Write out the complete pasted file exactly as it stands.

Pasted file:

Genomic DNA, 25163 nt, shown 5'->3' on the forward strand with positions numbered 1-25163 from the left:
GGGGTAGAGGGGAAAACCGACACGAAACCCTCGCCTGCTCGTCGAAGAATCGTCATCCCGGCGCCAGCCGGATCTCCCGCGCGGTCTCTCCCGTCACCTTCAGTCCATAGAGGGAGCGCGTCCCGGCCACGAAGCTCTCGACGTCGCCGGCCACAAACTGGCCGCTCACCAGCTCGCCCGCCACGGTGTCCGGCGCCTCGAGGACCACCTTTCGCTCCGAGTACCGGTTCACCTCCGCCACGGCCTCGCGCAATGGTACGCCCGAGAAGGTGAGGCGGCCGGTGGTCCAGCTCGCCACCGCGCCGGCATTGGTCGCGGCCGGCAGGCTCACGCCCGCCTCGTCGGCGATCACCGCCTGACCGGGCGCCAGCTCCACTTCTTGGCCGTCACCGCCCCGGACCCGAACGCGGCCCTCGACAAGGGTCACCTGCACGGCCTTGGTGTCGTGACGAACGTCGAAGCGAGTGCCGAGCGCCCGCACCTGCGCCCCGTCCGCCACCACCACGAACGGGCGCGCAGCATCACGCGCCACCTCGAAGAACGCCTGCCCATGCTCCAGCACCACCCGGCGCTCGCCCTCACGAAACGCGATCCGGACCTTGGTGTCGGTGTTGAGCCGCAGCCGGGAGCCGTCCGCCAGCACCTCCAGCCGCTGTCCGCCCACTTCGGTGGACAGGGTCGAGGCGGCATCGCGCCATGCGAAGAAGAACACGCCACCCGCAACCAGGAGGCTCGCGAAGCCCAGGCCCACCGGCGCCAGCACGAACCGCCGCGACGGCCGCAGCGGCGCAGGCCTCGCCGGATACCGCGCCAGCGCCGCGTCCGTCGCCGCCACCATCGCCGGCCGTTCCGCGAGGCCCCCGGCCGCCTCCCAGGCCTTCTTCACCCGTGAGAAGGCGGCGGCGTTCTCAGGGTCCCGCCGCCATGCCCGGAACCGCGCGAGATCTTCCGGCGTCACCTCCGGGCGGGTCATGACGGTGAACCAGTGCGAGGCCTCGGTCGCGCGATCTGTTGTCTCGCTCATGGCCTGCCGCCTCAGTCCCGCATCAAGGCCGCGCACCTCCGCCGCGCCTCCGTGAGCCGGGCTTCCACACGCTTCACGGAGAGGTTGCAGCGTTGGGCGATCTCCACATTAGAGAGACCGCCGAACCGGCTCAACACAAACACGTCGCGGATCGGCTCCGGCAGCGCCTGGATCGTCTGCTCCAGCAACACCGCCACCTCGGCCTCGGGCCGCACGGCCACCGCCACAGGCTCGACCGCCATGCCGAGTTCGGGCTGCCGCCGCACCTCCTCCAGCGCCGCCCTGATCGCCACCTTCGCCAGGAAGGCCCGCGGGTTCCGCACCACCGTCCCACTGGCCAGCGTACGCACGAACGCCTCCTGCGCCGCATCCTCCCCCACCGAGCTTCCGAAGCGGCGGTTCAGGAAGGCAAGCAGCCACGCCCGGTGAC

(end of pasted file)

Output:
Genomic DNA, 25163 nt, shown 5'->3' on the forward strand with positions numbered 1-25163 from the left:
GGGGTAGAGGGGAAAACCGACACGAAACCCTCGCCTGCTCGTCGAAGAATCGTCATCCCGGCGCCAGCCGGATCTCCCGCGCGGTCTCTCCCGTCACCTTCAGTCCATAGAGGGAGCGCGTCCCGGCCACGAAGCTCTCGACGTCGCCGGCCACAAACTGGCCGCTCACCAGCTCGCCCGCCACGGTGTCCGGCGCCTCGAGGACCACCTTTCGCTCCGAGTACCGGTTCACCTCCGCCACGGCCTCGCGCAATGGTACGCCCGAGAAGGTGAGGCGGCCGGTGGTCCAGCTCGCCACCGCGCCGGCATTGGTCGCGGCCGGCAGGCTCACGCCCGCCTCGTCGGCGATCACCGCCTGACCGGGCGCCAGCTCCACTTCTTGGCCGTCACCGCCCCGGACCCGAACGCGGCCCTCGACAAGGGTCACCTGCACGGCCTTGGTGTCGTGACGAACGTCGAAGCGAGTGCCGAGCGCCCGCACCTGCGCCCCGTCCGCCACCACCACGAACGGGCGCGCAGCATCACGCGCCACCTCGAAGAACGCCTGCCCATGCTCCAGCACCACCCGGCGCTCGCCCTCACGAAACGCGATCCGGACCTTGGTGTCGGTGTTGAGCCGCAGCCGGGAGCCGTCCGCCAGCACCTCCAGCCGCTGTCCGCCCACTTCGGTGGACAGGGTCGAGGCGGCATCGCGCCATGCGAAGAAGAACACGCCACCCGCAACCAGGAGGCTCGCGAAGCCCAGGCCCACCGGCGCCAGCACGAACCGCCGCGACGGCCGCAGCGGCGCAGGCCTCGCCGGATACCGCGCCAGCGCCGCGTCCGTCGCCGCCACCATCGCCGGCCGTTCCGCGAGGCCCCCGGCCGCCTCCCAGGCCTTCTTCACCCGTGAGAAGGCGGCGGCGTTCTCAGGGTCCCGCCGCCATGCCCGGAACCGCGCGAGATCTTCCGGCGTCACCTCCGGGCGGGTCATGACGGTGAACCAGTGCGAGGCCTCGGTCGCGCGATCTGTTGTCTCGCTCATGGCCTGCCGCCTCAGTCCCGCATCAAGGCCGCGCACCTCCGCCGCGCCTCCGTGAGCCGGGCTTCCACACGCTTCACGGAGAGGTTGCAGCGTTGGGCGATCTCCACATTAGAGAGACCGCCGAACCGGCTCAACACAAACACGTCGCGGATCGGCTCCGGCAGCGCCTGGATCGTCTGCTCCAGCAACACCGCCACCTCGGCCTCGGGCCGCACGGCCACCGCCACAGGCTCGACCGCCATGCCGAGTTCGGGCTGCCGCCGCACCTCCTCCAGCGCCGCCCTGATCGCCACCTTCGCCAGGAAGGCCCGCGGGTTCCGCACCACCGTCCCACTGGCCAGCGTACGCACGAACGCCTCCTGCGCCGCATCCTCCCCCACCGAGCTTCCGAAGCGGCGGTTCAGGAAGGCAAGCAGCCACGCCCGGTGAC